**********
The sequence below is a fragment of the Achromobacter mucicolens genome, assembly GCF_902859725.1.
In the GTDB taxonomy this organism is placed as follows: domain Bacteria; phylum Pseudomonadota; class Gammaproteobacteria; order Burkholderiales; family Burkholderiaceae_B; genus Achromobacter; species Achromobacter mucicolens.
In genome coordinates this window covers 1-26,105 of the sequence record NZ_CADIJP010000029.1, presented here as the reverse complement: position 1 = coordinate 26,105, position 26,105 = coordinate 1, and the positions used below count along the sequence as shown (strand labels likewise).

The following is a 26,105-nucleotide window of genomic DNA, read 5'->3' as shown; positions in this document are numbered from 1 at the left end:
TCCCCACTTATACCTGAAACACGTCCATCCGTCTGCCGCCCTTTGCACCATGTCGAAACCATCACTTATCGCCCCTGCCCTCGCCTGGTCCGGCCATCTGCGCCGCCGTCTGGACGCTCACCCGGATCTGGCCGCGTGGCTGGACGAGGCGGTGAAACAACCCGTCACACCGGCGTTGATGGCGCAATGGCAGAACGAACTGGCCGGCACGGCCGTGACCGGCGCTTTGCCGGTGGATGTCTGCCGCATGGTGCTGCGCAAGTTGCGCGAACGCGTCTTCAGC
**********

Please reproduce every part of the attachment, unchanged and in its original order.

The sequence below is a fragment of the Achromobacter mucicolens genome, assembly GCF_902859725.1.
In the GTDB taxonomy this organism is placed as follows: domain Bacteria; phylum Pseudomonadota; class Gammaproteobacteria; order Burkholderiales; family Burkholderiaceae_B; genus Achromobacter; species Achromobacter mucicolens.
In genome coordinates this window covers 1-26,105 of the sequence record NZ_CADIJP010000029.1, presented here as the reverse complement: position 1 = coordinate 26,105, position 26,105 = coordinate 1, and the positions used below count along the sequence as shown (strand labels likewise).

The following is a 26,105-nucleotide window of genomic DNA, read 5'->3' as shown; positions in this document are numbered from 1 at the left end:
TCCCCACTTATACCTGAAACACGTCCATCCGTCTGCCGCCCTTTGCACCATGTCGAAACCATCACTTATCGCCCCTGCCCTCGCCTGGTCCGGCCATCTGCGCCGCCGTCTGGACGCTCACCCGGATCTGGCCGCGTGGCTGGACGAGGCGGTGAAACAACCCGTCACACCGGCGTTGATGGCGCAATGGCAGAACGAACTGGCCGGCACGGCCGTGACCGGCGCTTTGCCGGTGGATGTCTGCCGCATGGTGCTGCGCAAGTTGCGCGAACGCGTCTTCAGC